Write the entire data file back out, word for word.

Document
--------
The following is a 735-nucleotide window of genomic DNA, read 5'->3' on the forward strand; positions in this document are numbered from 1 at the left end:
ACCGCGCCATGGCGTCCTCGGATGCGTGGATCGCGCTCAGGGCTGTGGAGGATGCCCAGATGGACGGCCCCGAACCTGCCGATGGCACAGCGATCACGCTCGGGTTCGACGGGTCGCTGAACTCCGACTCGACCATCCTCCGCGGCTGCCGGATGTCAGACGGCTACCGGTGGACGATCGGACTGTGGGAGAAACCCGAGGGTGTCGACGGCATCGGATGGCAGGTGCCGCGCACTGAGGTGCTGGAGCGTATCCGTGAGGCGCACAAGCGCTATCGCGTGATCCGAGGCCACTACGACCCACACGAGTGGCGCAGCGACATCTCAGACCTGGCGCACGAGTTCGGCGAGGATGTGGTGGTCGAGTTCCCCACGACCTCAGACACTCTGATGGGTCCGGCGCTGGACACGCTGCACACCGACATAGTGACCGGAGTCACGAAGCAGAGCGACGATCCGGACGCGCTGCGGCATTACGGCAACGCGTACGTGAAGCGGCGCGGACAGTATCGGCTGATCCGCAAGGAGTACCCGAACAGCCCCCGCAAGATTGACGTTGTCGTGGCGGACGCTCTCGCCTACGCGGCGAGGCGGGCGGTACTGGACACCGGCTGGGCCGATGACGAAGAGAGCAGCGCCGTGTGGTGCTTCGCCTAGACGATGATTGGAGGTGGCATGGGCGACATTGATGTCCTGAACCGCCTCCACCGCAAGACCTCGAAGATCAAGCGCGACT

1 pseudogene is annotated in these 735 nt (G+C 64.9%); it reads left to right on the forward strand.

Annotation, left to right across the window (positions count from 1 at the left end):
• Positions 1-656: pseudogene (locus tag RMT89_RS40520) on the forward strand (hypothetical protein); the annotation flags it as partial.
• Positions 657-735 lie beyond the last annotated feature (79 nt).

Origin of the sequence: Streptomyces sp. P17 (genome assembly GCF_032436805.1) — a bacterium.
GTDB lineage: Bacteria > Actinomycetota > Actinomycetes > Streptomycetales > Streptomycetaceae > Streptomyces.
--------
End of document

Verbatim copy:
The following is a 735-nucleotide window of genomic DNA, read 5'->3' on the forward strand; positions in this document are numbered from 1 at the left end:
ACCGCGCCATGGCGTCCTCGGATGCGTGGATCGCGCTCAGGGCTGTGGAGGATGCCCAGATGGACGGCCCCGAACCTGCCGATGGCACAGCGATCACGCTCGGGTTCGACGGGTCGCTGAACTCCGACTCGACCATCCTCCGCGGCTGCCGGATGTCAGACGGCTACCGGTGGACGATCGGACTGTGGGAGAAACCCGAGGGTGTCGACGGCATCGGATGGCAGGTGCCGCGCACTGAGGTGCTGGAGCGTATCCGTGAGGCGCACAAGCGCTATCGCGTGATCCGAGGCCACTACGACCCACACGAGTGGCGCAGCGACATCTCAGACCTGGCGCACGAGTTCGGCGAGGATGTGGTGGTCGAGTTCCCCACGACCTCAGACACTCTGATGGGTCCGGCGCTGGACACGCTGCACACCGACATAGTGACCGGAGTCACGAAGCAGAGCGACGATCCGGACGCGCTGCGGCATTACGGCAACGCGTACGTGAAGCGGCGCGGACAGTATCGGCTGATCCGCAAGGAGTACCCGAACAGCCCCCGCAAGATTGACGTTGTCGTGGCGGACGCTCTCGCCTACGCGGCGAGGCGGGCGGTACTGGACACCGGCTGGGCCGATGACGAAGAGAGCAGCGCCGTGTGGTGCTTCGCCTAGACGATGATTGGAGGTGGCATGGGCGACATTGATGTCCTGAACCGCCTCCACCGCAAGACCTCGAAGATCAAGCGCGACT

1 pseudogene is annotated in these 735 nt (G+C 64.9%); it reads left to right on the forward strand.

Annotation, left to right across the window (positions count from 1 at the left end):
• Positions 1-656: pseudogene (locus tag RMT89_RS40520) on the forward strand (hypothetical protein); the annotation flags it as partial.
• Positions 657-735 lie beyond the last annotated feature (79 nt).

Origin of the sequence: Streptomyces sp. P17 (genome assembly GCF_032436805.1) — a bacterium.
GTDB lineage: Bacteria > Actinomycetota > Actinomycetes > Streptomycetales > Streptomycetaceae > Streptomyces.